Which are the main aims of China's international relations strategy, and how is Xi pursuing them?
Xi has been prepared to accept that while it is still rising in many ways, China is already a Great Power. Chinese academics have been studying Xi on global governance, and expect this to be a big theme after the party congress. What contributions can China make to global governance and even be a leader in some areas? The most obvious of these is China as a leader in development – not just the provision of finance for overseas projects that have developmental consequences, especially in Chinese views building connectivities (roads and railways and so on) – but in thinking what development actually means or should mean.
This entails emphasizing socioeconomic development – and indeed, stripping out the political liberalization and democratization implications and consequences of some (western) definitions and preferences. We have also seen China trying to establish its understanding of human rights – again one where socioeconomics dominates rather than political and individual rights – as the basis for discussion; and getting more than a little buy-in from other states as well. I think we can expect more of this with Chinese scholars and think tank researchers trying to think of new ways of spreading Chinese ideational influence in more places - and in probably in more policy areas as well.
Should we expect any institutional changes in China in the foreseeable future, in the light of the evolutions of China's political system and of the 19th congress?
The key question is whether Xi will look to ignore the norm - and it is no more than a norm - that party leaders only serve two terms. The State President can only serve two terms (I think that is right at least) but there is no strict formal or legal restraint on the party leader serving two terms.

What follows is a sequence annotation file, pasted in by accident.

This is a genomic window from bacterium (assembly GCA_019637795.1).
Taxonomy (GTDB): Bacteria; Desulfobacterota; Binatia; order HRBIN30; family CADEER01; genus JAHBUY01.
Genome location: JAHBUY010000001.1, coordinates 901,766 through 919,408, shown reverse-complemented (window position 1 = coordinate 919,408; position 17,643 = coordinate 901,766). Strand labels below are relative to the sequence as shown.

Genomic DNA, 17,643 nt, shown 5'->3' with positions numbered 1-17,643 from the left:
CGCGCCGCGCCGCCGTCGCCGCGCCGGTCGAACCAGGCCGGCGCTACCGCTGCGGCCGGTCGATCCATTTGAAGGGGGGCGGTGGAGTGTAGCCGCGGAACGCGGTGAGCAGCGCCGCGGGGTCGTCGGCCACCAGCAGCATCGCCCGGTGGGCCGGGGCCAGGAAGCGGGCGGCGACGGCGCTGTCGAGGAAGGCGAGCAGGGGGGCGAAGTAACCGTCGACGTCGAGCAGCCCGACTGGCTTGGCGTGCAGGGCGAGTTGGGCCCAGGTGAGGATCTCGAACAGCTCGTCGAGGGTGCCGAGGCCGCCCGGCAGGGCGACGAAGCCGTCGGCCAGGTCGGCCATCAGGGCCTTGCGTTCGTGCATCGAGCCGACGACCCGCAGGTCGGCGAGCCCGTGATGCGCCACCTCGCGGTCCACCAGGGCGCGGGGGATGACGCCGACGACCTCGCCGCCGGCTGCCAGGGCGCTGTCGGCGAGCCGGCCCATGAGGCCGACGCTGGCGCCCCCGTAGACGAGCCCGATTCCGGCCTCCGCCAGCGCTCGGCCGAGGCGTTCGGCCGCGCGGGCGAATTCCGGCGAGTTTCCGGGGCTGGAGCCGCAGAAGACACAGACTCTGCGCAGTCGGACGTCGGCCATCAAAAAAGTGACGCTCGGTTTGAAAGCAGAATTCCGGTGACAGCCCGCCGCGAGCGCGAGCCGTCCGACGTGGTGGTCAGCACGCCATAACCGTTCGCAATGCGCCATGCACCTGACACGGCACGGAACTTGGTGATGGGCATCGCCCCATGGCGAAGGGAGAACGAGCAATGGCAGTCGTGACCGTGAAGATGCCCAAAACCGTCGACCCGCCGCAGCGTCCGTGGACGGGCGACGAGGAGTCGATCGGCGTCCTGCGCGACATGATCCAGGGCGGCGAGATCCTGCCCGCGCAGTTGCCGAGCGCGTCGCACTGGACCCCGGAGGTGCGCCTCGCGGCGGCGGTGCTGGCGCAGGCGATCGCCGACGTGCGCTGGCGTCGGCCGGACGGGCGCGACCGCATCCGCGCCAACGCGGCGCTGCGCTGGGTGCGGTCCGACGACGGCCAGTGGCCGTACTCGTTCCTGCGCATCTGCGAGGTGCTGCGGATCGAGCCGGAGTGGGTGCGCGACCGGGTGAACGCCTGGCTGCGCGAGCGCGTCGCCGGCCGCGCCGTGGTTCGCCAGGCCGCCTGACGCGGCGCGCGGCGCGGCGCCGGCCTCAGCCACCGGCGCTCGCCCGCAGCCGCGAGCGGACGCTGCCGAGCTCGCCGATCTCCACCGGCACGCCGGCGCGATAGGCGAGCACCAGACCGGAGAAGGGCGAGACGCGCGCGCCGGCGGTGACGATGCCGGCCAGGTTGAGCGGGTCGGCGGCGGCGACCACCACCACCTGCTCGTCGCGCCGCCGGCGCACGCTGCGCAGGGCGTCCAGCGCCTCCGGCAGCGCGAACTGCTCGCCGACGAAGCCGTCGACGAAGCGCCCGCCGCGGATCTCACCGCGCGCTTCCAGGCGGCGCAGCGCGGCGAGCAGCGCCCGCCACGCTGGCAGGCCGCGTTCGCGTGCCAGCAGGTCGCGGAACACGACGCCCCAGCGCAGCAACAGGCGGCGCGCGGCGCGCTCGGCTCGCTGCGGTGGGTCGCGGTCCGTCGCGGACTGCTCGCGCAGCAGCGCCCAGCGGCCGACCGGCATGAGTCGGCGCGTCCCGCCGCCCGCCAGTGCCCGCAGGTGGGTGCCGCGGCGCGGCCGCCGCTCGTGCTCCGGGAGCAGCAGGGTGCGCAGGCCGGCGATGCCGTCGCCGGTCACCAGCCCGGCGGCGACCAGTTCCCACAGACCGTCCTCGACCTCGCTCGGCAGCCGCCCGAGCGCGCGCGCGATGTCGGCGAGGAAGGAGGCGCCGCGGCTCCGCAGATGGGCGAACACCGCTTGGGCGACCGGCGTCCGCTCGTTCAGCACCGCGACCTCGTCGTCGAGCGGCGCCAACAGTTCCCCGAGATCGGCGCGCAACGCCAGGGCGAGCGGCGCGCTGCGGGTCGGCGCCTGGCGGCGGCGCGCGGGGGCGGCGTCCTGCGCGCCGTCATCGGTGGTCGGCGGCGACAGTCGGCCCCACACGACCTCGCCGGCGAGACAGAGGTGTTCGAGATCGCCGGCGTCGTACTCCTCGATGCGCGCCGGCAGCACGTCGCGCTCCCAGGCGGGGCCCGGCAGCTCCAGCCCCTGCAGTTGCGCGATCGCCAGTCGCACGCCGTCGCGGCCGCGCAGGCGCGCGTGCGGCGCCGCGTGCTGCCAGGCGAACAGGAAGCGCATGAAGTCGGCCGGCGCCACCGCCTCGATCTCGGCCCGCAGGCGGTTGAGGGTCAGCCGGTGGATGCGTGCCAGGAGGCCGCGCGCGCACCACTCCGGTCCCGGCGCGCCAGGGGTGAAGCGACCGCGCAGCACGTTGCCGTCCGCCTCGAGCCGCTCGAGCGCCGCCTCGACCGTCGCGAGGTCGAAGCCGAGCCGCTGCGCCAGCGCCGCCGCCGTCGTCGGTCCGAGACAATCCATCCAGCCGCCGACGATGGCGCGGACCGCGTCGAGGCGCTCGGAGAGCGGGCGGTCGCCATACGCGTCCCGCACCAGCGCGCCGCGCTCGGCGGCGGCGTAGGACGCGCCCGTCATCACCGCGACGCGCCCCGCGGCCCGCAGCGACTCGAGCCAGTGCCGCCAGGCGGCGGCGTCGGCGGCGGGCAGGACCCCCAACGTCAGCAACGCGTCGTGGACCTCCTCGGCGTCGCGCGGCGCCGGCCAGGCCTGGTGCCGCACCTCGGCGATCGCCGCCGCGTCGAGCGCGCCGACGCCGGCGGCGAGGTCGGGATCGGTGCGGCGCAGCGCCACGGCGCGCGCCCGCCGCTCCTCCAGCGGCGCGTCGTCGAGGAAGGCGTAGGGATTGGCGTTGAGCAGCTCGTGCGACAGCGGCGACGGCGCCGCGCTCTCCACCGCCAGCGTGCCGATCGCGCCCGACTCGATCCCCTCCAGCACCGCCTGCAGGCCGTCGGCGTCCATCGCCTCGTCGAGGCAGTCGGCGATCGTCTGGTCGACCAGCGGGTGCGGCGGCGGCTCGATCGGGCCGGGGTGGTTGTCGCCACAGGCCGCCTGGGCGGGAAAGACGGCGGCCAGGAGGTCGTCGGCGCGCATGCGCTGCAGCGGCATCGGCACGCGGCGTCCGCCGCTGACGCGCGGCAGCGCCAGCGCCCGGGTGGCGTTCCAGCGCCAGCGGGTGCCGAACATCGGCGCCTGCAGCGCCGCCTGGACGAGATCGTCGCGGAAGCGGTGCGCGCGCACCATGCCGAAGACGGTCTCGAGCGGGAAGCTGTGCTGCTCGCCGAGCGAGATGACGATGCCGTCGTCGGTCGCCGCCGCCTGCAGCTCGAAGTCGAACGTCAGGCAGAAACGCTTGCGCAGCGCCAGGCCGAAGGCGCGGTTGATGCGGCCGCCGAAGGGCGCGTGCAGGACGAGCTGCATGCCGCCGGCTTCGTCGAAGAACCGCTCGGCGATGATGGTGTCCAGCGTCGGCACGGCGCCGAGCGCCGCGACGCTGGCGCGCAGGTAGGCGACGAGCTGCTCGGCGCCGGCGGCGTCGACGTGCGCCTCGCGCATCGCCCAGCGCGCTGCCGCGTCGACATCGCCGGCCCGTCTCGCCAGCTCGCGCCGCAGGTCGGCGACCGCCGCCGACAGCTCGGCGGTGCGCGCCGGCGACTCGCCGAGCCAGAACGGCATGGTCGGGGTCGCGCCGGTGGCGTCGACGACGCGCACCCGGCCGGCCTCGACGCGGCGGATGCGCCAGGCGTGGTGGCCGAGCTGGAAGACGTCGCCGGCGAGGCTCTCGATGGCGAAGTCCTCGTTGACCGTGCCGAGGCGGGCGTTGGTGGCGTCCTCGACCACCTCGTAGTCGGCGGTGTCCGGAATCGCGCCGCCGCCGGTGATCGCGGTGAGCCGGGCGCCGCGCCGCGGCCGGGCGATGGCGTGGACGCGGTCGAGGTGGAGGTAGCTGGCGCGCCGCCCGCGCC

Are any major changes in China’s economic policies in view?
Something has to be done about the property (and other) “bubbles” that could cause a lot of trouble if they burst. I suspect that some financial reforms will be on the card as well to ensure that more money gets to smaller private enterprises more easily than it has in the past. However, any instinct to liberalize is moderated by a desire to control at the same time. Xi is not looking to loose party control over the economy any time soon in my view; he might make to want it work better and more efficiently than before, but that is not the same thing as letting go.
Xi seems to have a preference for promoting economic upgrading through indigenous innovation. The last time that China had a big indigenous innovation campaign, it created problems with the US and the West as it seemed to be being used as a means of imposing new forms of protection (particularly by China’s provincial governments). If this is pushed again after the congress (and I think it probably will), then we could be looking at these tensions reappearing in the not too distant future.
Shaun Breslin, Professor at FAcSS, Department of Politics and International Studies, University of Warwick and Co-Editor, The Pacific Review